How to craft a great student cover letter
Unlocking the doors to your dream job as a student? It's time to unleash the power of a stellar cover letter!
While your resume showcases your qualifications, a well-crafted cover letter adds that extra punch of personality and passion. Don't let your student cover letter be an afterthought—let it be your secret weapon to make employers go "Wow!"
In this guide, we'll show you how to captivate employers, land interviews, and prove that even as a student, you've got what it takes to make a lasting impression.
And so, whether you’re at the beginning or nearing the end of your academic journey, a great student cover letter presents the ideal introduction and an extended interpretation of your experience.
1. Start your student cover letter with a proper greeting
A cover letter should always include a heading that contains your name, address, professional websites or portfolios, and date in a similar format as other professional letters.
Most LinkedIn job posts will include the name of the hiring manager to whom the letter should be addressed to, so make sure you obtain this information from the get-go.
Here are 2 examples of personalized student cover letter greetings
- Dear Mr. Jack Green,
- Dear Hiring Manager Joe Johnson,
If a name is not provided, start your letter with Dear Hiring Manager, or Dear Sir or Madam.
In this day and age, the outdated To Whom It May Concern phrasing is no longer acceptable, so make sure to do your research!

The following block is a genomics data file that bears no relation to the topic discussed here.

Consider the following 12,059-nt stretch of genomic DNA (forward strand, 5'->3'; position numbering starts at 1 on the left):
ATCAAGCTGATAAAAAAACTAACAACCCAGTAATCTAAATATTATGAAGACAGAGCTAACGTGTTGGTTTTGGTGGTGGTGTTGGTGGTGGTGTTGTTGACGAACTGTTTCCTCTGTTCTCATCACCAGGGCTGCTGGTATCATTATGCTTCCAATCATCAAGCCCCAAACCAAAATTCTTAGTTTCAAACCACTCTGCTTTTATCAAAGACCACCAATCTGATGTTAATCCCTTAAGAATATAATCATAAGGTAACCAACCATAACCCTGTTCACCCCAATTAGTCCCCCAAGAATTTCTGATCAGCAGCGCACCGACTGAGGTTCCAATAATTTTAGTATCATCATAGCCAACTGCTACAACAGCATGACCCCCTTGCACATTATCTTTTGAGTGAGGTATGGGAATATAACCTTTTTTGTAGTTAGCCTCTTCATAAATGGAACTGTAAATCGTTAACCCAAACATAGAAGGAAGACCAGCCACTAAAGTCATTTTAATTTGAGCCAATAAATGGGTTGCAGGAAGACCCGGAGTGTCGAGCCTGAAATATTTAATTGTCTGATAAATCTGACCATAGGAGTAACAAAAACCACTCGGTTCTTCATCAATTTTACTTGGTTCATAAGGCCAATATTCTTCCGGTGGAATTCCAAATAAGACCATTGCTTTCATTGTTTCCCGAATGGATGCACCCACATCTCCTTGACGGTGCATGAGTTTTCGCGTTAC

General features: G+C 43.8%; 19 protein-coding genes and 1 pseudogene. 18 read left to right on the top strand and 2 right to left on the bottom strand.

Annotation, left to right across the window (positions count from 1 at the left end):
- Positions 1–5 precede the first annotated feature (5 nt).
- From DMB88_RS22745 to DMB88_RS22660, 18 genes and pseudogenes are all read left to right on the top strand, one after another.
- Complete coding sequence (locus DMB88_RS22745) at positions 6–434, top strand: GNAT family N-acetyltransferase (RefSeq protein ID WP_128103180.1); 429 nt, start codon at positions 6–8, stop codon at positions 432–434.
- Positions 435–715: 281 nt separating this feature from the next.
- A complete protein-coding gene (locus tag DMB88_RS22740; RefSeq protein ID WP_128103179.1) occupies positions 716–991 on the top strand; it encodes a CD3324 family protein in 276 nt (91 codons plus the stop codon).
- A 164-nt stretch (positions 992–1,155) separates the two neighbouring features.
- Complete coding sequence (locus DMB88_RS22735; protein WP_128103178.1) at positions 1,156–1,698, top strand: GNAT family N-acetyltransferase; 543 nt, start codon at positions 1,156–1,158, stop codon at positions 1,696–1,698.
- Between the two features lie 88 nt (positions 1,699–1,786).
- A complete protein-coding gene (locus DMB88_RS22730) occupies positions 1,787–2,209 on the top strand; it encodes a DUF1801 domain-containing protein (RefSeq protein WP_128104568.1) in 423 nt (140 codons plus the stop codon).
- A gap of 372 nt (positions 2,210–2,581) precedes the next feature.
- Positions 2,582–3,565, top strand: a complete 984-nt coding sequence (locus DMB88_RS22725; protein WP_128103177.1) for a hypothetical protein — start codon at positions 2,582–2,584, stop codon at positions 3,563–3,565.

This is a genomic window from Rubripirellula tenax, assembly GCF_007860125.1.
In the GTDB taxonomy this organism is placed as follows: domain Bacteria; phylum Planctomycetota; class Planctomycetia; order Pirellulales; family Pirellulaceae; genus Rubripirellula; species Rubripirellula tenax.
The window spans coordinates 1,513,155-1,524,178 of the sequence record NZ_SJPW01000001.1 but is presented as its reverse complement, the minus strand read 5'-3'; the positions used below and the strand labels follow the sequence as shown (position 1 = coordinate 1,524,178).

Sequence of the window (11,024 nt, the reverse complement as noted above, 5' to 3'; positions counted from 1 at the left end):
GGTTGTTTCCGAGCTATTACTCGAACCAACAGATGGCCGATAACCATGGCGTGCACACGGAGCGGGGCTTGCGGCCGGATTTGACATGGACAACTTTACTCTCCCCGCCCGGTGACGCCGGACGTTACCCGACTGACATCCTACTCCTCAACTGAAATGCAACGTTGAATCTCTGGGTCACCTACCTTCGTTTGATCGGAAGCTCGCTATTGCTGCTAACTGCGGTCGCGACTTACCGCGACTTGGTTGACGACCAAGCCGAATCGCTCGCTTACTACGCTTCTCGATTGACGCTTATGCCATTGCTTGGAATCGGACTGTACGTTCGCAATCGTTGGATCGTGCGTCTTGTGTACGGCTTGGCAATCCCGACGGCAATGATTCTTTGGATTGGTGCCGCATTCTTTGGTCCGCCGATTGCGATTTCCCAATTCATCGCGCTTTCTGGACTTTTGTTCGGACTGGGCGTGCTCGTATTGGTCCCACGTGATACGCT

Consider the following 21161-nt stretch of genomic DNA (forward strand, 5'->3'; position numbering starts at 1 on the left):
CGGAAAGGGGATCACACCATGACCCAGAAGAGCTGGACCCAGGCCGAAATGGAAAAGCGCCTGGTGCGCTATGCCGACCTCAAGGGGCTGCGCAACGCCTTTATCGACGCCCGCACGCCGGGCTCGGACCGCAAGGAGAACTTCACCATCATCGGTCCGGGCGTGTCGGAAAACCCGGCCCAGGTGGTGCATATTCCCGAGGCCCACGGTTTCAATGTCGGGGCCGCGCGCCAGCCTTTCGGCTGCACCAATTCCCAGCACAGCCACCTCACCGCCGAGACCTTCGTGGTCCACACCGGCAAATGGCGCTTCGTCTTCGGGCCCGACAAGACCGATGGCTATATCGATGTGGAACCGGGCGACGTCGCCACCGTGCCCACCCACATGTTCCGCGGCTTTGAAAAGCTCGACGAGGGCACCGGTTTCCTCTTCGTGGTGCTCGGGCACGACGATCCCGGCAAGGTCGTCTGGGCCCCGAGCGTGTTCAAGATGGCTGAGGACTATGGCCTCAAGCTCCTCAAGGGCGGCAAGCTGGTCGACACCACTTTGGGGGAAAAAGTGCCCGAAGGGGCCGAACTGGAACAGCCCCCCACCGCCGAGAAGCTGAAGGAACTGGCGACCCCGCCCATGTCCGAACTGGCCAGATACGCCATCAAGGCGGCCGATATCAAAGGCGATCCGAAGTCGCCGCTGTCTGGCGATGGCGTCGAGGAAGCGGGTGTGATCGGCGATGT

2. Open your student cover letter with a strong introduction
Your introduction should be strong and captivating in as little as one to three sentences.
Express your enthusiasm for the role and why you would be an ideal candidate. Some companies may have multiple job postings at a time, so make sure to address the specific position you are applying to within the first sentence.
As a good rule of thumb, make sure to submit an original, tailored-made cover letter to each job you are applying to.
Here are a few examples of strong student cover letter introductions
- As a motivated and ambitious student with a passion for [field of interest], I am thrilled to apply for the [position] at [company]. With a strong academic foundation and a drive to learn and grow, I am confident in my ability to contribute to the success of your team.
- As a highly motivated student with over 3 years of experience in the digital arts, I am excited to apply to [insert role name].
- As a third-year undergraduate student with an extensive background in accounting, I am eager to pursue the [insert role name] at your organization.
3. Mention what attracted you to the role
Before applying to a job, it is best practice to commit some time to researching the company or organization you are applying to.
What is their mission? Do their values align with yours? What attracts you to their particular industry? Is there something you admire about their line of work?
This information will offer a bit of insight into your interests and will help recruiters determine if you fit into their company culture. Include this information within your introductory paragraph.
Here’s an example to get you started
I am eager to take part in your company’s mission to provide high quality products while advancing sustainable, eco-friendly home solutions.
4. Detail your previous work and academic experience in a student cover letter
The second paragraph of your cover letter should be devoted to explaining what makes you a great candidate for the role.
Detail the relevant experience that you’ve gained from previous jobs, internships, or volunteer positions concisely. Don’t be modest. Even that three-month administrative internship at your local library taught you an array of customer service and organizational skills.
Detail your most recent, and most impressive accomplishments first and avoid being redundant.
Tailor your responses to the specific skills and experience the recruiter is looking for in any specific job post.